Gore Vidal passed away on Tuesday at his home in the Hollywood Hills. He died of complications of pneumonia. Vidal was 86.
The New York Times obituary offers a glimpse at his résumé:
“Mr. Vidal was, at the end of his life, an Augustan figure who believed himself to be the last of a breed, and he was probably right. Few American writers have been more versatile or gotten more mileage from their talent. He published some 25 novels, two memoirs and several volumes of stylish, magisterial essays. He also wrote plays, television dramas and screenplays. For a while he was even a contract writer at MGM. And he could always be counted on for a spur-of-the-moment aphorism, putdown or sharply worded critique of American foreign policy.”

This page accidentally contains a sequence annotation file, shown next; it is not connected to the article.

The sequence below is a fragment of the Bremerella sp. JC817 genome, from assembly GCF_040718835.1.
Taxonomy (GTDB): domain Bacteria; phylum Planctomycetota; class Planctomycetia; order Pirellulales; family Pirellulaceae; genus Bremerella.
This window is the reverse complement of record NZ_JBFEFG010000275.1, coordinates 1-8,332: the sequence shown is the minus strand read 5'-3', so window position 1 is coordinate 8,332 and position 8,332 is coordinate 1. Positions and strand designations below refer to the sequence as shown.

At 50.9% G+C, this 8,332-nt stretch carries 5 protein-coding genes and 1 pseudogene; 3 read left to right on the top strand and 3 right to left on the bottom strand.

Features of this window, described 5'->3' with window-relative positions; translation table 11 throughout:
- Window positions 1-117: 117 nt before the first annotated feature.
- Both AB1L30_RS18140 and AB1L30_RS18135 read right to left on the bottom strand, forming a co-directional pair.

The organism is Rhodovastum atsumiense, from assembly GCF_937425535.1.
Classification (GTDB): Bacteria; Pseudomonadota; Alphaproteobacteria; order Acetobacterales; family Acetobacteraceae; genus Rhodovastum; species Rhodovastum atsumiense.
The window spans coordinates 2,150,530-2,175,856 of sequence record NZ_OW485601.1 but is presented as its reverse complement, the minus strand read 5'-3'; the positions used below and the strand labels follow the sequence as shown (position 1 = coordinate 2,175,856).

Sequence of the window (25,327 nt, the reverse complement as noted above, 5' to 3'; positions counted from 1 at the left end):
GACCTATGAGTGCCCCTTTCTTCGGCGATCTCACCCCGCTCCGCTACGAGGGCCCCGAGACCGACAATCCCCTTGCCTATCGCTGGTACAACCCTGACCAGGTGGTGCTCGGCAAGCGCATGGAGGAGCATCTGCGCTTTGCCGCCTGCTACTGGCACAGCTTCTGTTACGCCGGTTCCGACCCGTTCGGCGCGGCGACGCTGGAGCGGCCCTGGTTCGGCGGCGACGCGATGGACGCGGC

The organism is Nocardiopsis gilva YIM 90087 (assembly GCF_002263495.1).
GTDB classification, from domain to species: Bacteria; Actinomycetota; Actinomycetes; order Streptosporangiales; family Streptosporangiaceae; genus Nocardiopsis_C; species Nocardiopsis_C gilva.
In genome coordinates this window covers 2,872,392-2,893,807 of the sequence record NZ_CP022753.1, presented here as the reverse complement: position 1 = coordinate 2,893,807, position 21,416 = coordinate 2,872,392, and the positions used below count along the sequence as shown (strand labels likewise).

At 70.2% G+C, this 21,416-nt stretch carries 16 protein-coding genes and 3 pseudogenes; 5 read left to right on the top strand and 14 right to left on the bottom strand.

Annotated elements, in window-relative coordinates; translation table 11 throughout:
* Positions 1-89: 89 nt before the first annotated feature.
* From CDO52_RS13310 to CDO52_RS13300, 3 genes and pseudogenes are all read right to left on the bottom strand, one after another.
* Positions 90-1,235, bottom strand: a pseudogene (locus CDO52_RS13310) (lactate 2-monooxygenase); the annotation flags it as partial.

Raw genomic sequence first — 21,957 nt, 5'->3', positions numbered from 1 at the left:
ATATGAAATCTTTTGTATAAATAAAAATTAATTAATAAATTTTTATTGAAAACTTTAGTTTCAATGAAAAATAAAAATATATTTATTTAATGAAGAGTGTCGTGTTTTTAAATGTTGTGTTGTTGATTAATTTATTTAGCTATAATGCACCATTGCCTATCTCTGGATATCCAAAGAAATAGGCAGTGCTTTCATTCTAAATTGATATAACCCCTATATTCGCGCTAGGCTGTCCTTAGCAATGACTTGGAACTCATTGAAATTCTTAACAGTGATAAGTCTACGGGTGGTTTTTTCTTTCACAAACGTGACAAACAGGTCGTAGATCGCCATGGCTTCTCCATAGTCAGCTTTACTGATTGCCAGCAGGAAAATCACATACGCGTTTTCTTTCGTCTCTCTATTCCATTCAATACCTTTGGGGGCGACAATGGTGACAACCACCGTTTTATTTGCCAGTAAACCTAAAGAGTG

Vidal, like many writers of his time, was an oversized character—a sort of mad uncle of 20th century American writing—and sadly, many of these writers have died in the last 10 years, including Norman Mailer and Hunter S. Thompson. (Another one of these writers, Truman Capote, died in 1984, which Vidal famously called “a good career move.”)